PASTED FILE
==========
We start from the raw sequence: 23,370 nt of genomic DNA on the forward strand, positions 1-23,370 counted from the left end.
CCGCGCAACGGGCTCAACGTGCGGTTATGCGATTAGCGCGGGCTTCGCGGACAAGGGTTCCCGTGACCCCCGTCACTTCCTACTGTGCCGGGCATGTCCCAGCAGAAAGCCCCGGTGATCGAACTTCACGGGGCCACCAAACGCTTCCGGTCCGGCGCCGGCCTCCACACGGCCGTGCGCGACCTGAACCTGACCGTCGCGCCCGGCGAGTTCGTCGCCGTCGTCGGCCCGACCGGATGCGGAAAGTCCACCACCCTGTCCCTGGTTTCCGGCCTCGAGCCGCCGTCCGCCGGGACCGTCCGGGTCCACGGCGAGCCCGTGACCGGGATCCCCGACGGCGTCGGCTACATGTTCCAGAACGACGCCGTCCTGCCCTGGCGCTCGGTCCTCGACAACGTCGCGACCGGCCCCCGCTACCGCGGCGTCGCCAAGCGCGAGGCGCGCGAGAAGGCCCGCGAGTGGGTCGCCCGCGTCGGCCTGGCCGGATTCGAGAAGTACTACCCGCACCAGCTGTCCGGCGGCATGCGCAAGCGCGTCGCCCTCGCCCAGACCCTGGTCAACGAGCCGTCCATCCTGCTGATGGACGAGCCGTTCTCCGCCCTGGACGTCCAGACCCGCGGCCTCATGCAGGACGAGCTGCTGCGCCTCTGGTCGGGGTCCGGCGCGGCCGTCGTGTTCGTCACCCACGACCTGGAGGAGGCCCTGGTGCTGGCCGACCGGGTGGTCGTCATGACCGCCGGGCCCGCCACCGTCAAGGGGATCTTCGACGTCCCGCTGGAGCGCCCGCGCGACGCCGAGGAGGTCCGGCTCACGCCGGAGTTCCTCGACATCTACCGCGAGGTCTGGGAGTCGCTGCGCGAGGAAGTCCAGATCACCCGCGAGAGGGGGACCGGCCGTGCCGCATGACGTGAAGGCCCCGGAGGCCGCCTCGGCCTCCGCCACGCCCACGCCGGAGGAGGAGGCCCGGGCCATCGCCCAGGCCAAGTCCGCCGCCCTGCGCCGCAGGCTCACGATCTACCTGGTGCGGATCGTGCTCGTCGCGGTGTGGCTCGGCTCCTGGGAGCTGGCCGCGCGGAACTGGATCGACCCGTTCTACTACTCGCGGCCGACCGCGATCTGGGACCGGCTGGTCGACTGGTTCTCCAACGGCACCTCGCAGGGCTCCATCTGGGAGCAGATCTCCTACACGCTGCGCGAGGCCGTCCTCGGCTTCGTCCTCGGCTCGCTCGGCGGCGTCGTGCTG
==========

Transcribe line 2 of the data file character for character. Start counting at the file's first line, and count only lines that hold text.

CCGCGCAACGGGCTCAACGTGCGGTTATGCGATTAGCGCGGGCTTCGCGGACAAGGGTTCCCGTGACCCCCGTCACTTCCTACTGTGCCGGGCATGTCCCAGCAGAAAGCCCCGGTGATCGAACTTCACGGGGCCACCAAACGCTTCCGGTCCGGCGCCGGCCTCCACACGGCCGTGCGCGACCTGAACCTGACCGTCGCGCCCGGCGAGTTCGTCGCCGTCGTCGGCCCGACCGGATGCGGAAAGTCCACCACCCTGTCCCTGGTTTCCGGCCTCGAGCCGCCGTCCGCCGGGACCGTCCGGGTCCACGGCGAGCCCGTGACCGGGATCCCCGACGGCGTCGGCTACATGTTCCAGAACGACGCCGTCCTGCCCTGGCGCTCGGTCCTCGACAACGTCGCGACCGGCCCCCGCTACCGCGGCGTCGCCAAGCGCGAGGCGCGCGAGAAGGCCCGCGAGTGGGTCGCCCGCGTCGGCCTGGCCGGATTCGAGAAGTACTACCCGCACCAGCTGTCCGGCGGCATGCGCAAGCGCGTCGCCCTCGCCCAGACCCTGGTCAACGAGCCGTCCATCCTGCTGATGGACGAGCCGTTCTCCGCCCTGGACGTCCAGACCCGCGGCCTCATGCAGGACGAGCTGCTGCGCCTCTGGTCGGGGTCCGGCGCGGCCGTCGTGTTCGTCACCCACGACCTGGAGGAGGCCCTGGTGCTGGCCGACCGGGTGGTCGTCATGACCGCCGGGCCCGCCACCGTCAAGGGGATCTTCGACGTCCCGCTGGAGCGCCCGCGCGACGCCGAGGAGGTCCGGCTCACGCCGGAGTTCCTCGACATCTACCGCGAGGTCTGGGAGTCGCTGCGCGAGGAAGTCCAGATCACCCGCGAGAGGGGGACCGGCCGTGCCGCATGACGTGAAGGCCCCGGAGGCCGCCTCGGCCTCCGCCACGCCCACGCCGGAGGAGGAGGCCCGGGCCATCGCCCAGGCCAAGTCCGCCGCCCTGCGCCGCAGGCTCACGATCTACCTGGTGCGGATCGTGCTCGTCGCGGTGTGGCTCGGCTCCTGGGAGCTGGCCGCGCGGAACTGGATCGACCCGTTCTACTACTCGCGGCCGACCGCGATCTGGGACCGGCTGGTCGACTGGTTCTCCAACGGCACCTCGCAGGGCTCCATCTGGGAGCAGATCTCCTACACGCTGCGCGAGGCCGTCCTCGGCTTCGTCCTCGGCTCGCTCGGCGGCGTCGTGCTG